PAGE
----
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Hispanic population issues discussed

Darlington Police Commission

POSTED March 23, 2017 9:42 a.m.

DARLINGTON – At the Darlington Police Commission annual report meeting Tuesday, March 14 a discussion was held concerning the Hispanic population that reside in the Darlington area.
    Darlington Police Chief Jason King and Sergeant Tony Ruesga told the committee how they are handling the situation and asked the committee if they were going in the direction that they wanted.
    King said what we have, with the new President of the United States, is a lot of conversation of what we should do with the immigrants. King said, “ I’ve had people tell us we should be rounding them all up and shipping them back to Mexico. But, we’ve also had people who say, no, you should ignore them and provide sanctuary to them. We have two extremes and the police department is right in the middle of this national and now local debate over what should be done with immigrants.”
    King continued, “What we have done for the last fifteen years, as immigrants coming into our community is – if they commit a violation of law, they are arrested or cited like anybody else. If it’s a criminal offense they are taken to the Lafayette County Sheriff’s office. ICE (Immigration and Customs Enforcement) is contacted and told we have someone who is not legal, in our custody and what the crime is. ICE then makes the decision on whether or not they want that person detained. That’s how it works. ICE makes the decision, we have no control over that.”
    On criminal offenses, ICE will put a detention hold on an individual and then transport them to a prison (set up just for this situation) then go to court and are charged with violating our immigration laws. A court date is set up for the charged to answer the charges and then they’re released. According to King, mostly they don’t come back for their court date, then an immigration warrant is issued.
    If someone has an immigration warrant (known as an administration warrant) on them and they come back to Darlington, the police can’t make an arrest based on that warrant. King said, “The system is a little screwy. I’ll admit that.” Ruesga said, “I had someone stopped and he wasn’t a very nice person. He had an immigrant warrant. So I called the number that ICE gave us. They said to me, ‘Do you have a criminal offense that you can arrest them for?’ I said no, he was speeding.  They said, ‘Well, then let them go.’”
    King said, “Some people blame us for that. They think we should put them all on Lamers buses and take a day trip to Mexico. It doesn’t work like that. They get mad at us and they should get mad at the Federal government.”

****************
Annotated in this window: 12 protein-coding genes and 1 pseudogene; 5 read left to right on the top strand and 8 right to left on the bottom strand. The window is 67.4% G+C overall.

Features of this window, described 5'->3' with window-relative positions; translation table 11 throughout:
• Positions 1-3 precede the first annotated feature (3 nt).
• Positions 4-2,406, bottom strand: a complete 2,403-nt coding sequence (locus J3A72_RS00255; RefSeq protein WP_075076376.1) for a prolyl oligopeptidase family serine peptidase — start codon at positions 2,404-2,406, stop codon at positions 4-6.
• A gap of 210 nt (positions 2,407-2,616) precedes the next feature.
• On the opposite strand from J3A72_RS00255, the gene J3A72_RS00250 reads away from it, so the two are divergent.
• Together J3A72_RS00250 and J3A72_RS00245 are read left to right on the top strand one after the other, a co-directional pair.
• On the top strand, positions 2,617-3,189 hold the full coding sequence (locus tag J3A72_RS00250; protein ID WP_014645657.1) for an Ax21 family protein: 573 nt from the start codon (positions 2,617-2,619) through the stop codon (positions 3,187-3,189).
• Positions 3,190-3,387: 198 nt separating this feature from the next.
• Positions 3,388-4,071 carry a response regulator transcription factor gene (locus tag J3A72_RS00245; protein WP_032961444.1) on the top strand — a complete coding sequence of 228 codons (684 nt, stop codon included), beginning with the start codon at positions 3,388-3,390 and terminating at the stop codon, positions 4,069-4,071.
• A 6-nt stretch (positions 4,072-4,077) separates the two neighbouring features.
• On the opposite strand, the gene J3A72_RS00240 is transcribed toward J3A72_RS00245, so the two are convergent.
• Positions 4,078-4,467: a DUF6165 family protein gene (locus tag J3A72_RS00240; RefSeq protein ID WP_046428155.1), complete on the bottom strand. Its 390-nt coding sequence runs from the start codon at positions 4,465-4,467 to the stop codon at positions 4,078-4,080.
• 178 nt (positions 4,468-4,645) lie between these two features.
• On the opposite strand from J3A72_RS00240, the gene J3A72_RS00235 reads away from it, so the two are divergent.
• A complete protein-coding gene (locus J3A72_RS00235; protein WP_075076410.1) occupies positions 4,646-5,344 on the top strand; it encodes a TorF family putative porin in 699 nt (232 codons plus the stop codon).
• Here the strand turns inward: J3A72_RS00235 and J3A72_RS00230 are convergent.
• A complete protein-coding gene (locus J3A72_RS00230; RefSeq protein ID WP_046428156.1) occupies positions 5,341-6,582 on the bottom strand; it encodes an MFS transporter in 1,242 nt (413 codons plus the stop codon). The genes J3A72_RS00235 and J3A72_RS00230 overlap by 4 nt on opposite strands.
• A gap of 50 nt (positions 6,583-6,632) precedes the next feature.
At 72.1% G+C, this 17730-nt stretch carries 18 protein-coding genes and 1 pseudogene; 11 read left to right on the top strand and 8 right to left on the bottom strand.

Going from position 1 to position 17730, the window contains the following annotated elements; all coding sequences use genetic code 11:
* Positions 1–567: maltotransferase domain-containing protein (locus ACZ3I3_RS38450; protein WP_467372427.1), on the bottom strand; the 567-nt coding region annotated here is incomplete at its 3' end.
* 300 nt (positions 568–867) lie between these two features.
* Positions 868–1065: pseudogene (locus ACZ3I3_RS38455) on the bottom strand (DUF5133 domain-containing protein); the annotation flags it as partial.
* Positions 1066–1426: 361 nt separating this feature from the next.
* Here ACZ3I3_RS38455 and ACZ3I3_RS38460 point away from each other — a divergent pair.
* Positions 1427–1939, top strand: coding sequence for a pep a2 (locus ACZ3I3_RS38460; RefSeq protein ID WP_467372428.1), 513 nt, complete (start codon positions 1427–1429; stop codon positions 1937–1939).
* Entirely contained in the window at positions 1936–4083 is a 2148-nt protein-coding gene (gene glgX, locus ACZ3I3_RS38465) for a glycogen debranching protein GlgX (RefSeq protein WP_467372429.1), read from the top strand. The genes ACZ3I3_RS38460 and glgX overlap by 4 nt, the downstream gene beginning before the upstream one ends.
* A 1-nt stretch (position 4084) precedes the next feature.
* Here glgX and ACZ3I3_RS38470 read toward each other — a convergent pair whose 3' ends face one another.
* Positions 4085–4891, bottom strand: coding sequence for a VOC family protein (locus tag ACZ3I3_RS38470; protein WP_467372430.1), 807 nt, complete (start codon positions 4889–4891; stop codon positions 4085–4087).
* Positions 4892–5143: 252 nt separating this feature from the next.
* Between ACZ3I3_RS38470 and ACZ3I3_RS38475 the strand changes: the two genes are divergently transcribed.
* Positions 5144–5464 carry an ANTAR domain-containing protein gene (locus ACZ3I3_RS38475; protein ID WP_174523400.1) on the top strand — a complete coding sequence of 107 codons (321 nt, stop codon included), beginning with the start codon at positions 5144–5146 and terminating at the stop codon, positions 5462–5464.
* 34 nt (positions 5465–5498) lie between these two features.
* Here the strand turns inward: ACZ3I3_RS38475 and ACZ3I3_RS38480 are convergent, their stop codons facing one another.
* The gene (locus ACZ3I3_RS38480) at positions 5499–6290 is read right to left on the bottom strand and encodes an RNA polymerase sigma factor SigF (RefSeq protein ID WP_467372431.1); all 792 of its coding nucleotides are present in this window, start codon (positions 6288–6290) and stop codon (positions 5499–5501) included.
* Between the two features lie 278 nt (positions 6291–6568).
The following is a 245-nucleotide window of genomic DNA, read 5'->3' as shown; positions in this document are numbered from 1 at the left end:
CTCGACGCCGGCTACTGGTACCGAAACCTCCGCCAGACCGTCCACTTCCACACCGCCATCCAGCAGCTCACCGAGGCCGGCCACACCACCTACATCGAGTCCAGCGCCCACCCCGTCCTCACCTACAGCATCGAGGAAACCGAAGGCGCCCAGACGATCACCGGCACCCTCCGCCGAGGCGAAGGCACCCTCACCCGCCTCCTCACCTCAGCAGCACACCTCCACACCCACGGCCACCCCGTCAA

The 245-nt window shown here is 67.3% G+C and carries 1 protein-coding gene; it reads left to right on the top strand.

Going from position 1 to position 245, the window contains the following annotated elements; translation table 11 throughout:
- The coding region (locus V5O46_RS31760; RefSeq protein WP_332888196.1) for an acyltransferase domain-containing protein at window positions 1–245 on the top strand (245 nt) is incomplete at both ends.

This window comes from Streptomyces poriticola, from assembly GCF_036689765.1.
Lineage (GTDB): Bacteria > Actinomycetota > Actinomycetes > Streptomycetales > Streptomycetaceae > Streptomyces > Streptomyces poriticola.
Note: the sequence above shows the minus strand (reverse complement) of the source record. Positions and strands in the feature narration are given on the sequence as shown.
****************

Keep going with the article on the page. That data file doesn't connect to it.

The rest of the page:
Are we a Sanctuary City? According to King – no, a Sanctuary City does everything in their power to conceal and shelter people who are in the United States illegally. In Darlington if they are speeding, they get a ticket and then released, just like anybody would be. That is not a criminal offense.
    King said, “I feel that we land in the middle, we’re not a sanctuary city and we’re not going to round them up. Regarding rounding them up, I get a lot of grief for that. I have no desire to do that, we don’t have the resources to do that and I don’t think we should do that. Plus, I don’t want to tear apart families and ship people to wherever it is they want us to ship them. That’s my personal feeling. Now if the law changes and they tell us we have to do that, we’ll revisit it at that point.”
    There was discussion about the Hispanic community being worried about the current political climate with the threats the Trump administration has made. The fear is thick right now. Many families have chosen a guardian for their children in case the parents are taken away. That way the children can stay in the United States. Also, many families have a bag pre-pack in case immigration officials come to their door. The police department tried to calm the fears of the immigrant population, by speaking with the leaders, sending out newsletters, post notices on the doors of Hispanic businesses, etc.
    Addressing the committee King asked if the they way we’re doing things is the way this committee wants us to continue doing things going forward. Committee member, Brian Bennet said, “I think you’re on the right track. I don’t think local police departments ought to be doing the job of the Federal government. If that’s what the Fed’s want to do (sending back illegal immigrants), then they should come here and do that.” The rest of the committee (that was in attendance) agreed. King stated he would like to have a community or town hall meeting and discussion at some time in the future.
2016 Annual Report
    Chief King presented the 2016 Police Department Annual Report. The report listed the 3,049 calls that the department dealt with. The highest number of incidents are listed in order: Assist ambulance – 238; assist Lafayette County Sheriff’s department – 224; open door – 160; assist resident – 153; information case – 127; lock-out vehicle – 112; check welfare – 105 and traffic warnings – 112.
    There were 4 burglaries in Darlington in 2016, one at US Cellular and one at each of the car washes and one miscellaneous burglary. King stated that all four have been solved.
    Seven arrested for operating a motor vehicle while intoxicated. According to King six out of the seven were called into 911. Only one arrest was generated by an officer. The other six were people that were drunk and other motors called in to report them. The average blood alcohol level of the seven arrested was at .22 (the legal limit in Wisconsin is .08), so this was nearly three times the legal limit.
    In other business: The committee had “no problem” with the department hosting a carry concealed weapon class.

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